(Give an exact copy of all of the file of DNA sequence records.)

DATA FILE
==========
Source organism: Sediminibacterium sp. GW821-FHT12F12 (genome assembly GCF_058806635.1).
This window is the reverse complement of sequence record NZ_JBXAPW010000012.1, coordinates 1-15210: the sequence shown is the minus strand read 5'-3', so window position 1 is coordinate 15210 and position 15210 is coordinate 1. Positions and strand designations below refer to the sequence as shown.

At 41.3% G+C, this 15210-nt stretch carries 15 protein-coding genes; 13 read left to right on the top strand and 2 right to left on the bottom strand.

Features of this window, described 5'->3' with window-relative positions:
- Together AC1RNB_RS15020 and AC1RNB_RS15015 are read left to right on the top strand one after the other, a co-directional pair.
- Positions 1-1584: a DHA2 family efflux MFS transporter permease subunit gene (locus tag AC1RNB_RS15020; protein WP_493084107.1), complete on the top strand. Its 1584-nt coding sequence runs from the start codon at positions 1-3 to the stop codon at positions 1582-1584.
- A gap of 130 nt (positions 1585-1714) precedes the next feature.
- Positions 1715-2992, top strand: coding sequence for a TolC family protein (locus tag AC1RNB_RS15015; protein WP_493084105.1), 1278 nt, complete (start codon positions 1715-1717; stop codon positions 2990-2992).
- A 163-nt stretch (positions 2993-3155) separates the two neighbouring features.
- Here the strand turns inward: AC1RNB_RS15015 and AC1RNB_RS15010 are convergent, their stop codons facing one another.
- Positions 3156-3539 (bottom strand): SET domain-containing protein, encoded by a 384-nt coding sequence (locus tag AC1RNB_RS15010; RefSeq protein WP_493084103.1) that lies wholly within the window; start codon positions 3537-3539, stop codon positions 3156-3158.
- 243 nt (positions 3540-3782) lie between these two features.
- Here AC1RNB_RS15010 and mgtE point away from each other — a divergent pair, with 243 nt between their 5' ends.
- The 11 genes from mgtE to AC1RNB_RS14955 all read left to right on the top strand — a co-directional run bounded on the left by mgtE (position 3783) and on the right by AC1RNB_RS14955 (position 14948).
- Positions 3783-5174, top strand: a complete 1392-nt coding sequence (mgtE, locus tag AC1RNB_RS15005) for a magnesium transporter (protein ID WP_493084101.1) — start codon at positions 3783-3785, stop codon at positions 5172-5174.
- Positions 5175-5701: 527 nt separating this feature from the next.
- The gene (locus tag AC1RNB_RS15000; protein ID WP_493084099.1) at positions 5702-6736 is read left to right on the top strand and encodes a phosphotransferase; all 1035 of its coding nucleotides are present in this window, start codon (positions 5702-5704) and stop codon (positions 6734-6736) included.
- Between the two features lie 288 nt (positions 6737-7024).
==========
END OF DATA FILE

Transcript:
Source organism: Sediminibacterium sp. GW821-FHT12F12 (genome assembly GCF_058806635.1).
This window is the reverse complement of sequence record NZ_JBXAPW010000012.1, coordinates 1-15210: the sequence shown is the minus strand read 5'-3', so window position 1 is coordinate 15210 and position 15210 is coordinate 1. Positions and strand designations below refer to the sequence as shown.

At 41.3% G+C, this 15210-nt stretch carries 15 protein-coding genes; 13 read left to right on the top strand and 2 right to left on the bottom strand.

Features of this window, described 5'->3' with window-relative positions:
- Together AC1RNB_RS15020 and AC1RNB_RS15015 are read left to right on the top strand one after the other, a co-directional pair.
- Positions 1-1584: a DHA2 family efflux MFS transporter permease subunit gene (locus tag AC1RNB_RS15020; protein WP_493084107.1), complete on the top strand. Its 1584-nt coding sequence runs from the start codon at positions 1-3 to the stop codon at positions 1582-1584.
- A gap of 130 nt (positions 1585-1714) precedes the next feature.
- Positions 1715-2992, top strand: coding sequence for a TolC family protein (locus tag AC1RNB_RS15015; protein WP_493084105.1), 1278 nt, complete (start codon positions 1715-1717; stop codon positions 2990-2992).
- A 163-nt stretch (positions 2993-3155) separates the two neighbouring features.
- Here the strand turns inward: AC1RNB_RS15015 and AC1RNB_RS15010 are convergent, their stop codons facing one another.
- Positions 3156-3539 (bottom strand): SET domain-containing protein, encoded by a 384-nt coding sequence (locus tag AC1RNB_RS15010; RefSeq protein WP_493084103.1) that lies wholly within the window; start codon positions 3537-3539, stop codon positions 3156-3158.
- 243 nt (positions 3540-3782) lie between these two features.
- Here AC1RNB_RS15010 and mgtE point away from each other — a divergent pair, with 243 nt between their 5' ends.
- The 11 genes from mgtE to AC1RNB_RS14955 all read left to right on the top strand — a co-directional run bounded on the left by mgtE (position 3783) and on the right by AC1RNB_RS14955 (position 14948).
- Positions 3783-5174, top strand: a complete 1392-nt coding sequence (mgtE, locus tag AC1RNB_RS15005) for a magnesium transporter (protein ID WP_493084101.1) — start codon at positions 3783-3785, stop codon at positions 5172-5174.
- Positions 5175-5701: 527 nt separating this feature from the next.
- The gene (locus tag AC1RNB_RS15000; protein ID WP_493084099.1) at positions 5702-6736 is read left to right on the top strand and encodes a phosphotransferase; all 1035 of its coding nucleotides are present in this window, start codon (positions 5702-5704) and stop codon (positions 6734-6736) included.
- Between the two features lie 288 nt (positions 6737-7024).